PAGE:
3 Non-Event Planning Books Every Event Planner Should Read

The other day, a bout of curiosity about the type of literature out there for event planning pros led me to conduct an impromptu online search. A quick query on Amazon for “best event planning books” returned hundreds of results, with titles varying from beginner’s guides (Meeting and Event Planning for Dummies), to technical tomes (Special Events: A New Generation and the Next Frontier) to resources that weren’t totally on topic but were good for a grin (How to Look Smart in Meetings).

But, despite the fact that I’m the founder of an event technology company and a diehard attendee-experience advocate, few of these books piqued my interest. That’s not to say that some of them aren’t inherently valuable to event professionals. And—full disclosure—my lack of enthusiasm could be a symptom of the fact that it’s now 110 degrees here at Attendify’s offices in Scottsdale, Arizona (it’s hard to get too worked up about anything for fear of expending precious energy).

So I switched gears and thought about the books I’ve read recently that have made an impact on me. Even though there wasn’t an “event industry” book in the bunch, I realized that three of them had major takeaways for event professionals. Which just goes to show you, sometimes you find the best inspiration when you step outside of your comfort zone. Read on for the full list, and why event organizers should give these books a shot.


Range: Why Generalists Triumph in a Specialized World

By David Epstein, Riverhead Books

The gist of it: Conventional wisdom tells us that specialists thrive in the modern world and workforce. Everywhere you look, there are high-paying jobs—entire industries, in fact—that require deeply specialized employee skill sets (think software engineers, doctors and lawyers). In light of this philosophy, doubling down on one narrow area of focus as early in one’s career as possible would seem like a safe bet for professional enrichment.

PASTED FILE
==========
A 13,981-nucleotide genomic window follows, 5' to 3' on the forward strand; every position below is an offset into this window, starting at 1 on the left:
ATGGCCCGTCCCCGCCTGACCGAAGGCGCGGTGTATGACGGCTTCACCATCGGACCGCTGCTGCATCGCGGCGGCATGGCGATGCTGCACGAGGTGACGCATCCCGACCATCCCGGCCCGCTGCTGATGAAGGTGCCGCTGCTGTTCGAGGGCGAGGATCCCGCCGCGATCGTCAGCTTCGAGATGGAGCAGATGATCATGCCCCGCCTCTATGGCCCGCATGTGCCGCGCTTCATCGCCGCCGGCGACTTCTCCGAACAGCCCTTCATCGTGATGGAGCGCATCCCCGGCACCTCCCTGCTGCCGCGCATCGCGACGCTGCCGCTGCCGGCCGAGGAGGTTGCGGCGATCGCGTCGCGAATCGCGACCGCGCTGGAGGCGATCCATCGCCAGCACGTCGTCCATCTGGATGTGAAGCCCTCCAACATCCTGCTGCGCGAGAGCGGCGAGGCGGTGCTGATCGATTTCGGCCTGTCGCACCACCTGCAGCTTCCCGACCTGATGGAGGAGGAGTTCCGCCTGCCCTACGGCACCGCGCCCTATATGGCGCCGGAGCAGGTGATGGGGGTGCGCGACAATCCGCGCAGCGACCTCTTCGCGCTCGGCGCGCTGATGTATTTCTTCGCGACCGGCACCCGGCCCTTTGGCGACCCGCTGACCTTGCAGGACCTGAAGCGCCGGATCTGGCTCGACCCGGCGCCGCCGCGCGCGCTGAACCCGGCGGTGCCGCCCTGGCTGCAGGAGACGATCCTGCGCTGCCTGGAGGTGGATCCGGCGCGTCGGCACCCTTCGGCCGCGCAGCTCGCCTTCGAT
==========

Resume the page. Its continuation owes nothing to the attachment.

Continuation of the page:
Three non-event books every event planner should read

Yet, in his research, Epstein found that those now at the forefront of highly specialized fields didn’t necessarily specialize early on in their careers. Instead, in most instances they displayed diverse backgrounds, which consequently resulted in more complete worldviews and more than compensated for fewer years of specialized practice. Entrepreneurs are a great example of a peer group whose diverse interests and natural curiosity has facilitated unexpected ideas and connections.

What’s in it for event organizers: Like entrepreneurs and other professional pioneers, being a successful event planner requires a diverse skill set. Not only do event pros have to manage a slew of tactical issues, they also must put themselves in their attendees’ shoes in order to curate winning content and craft a great event experience. Being able to balance both the macro and micro elements of events is what separates the best planners from the rest.


Prediction Machines: The Simple Economics of Artificial Intelligence

By Ajay Agrawal, Joshua Gans and Avi Goldfarb; Harvard Business Review Press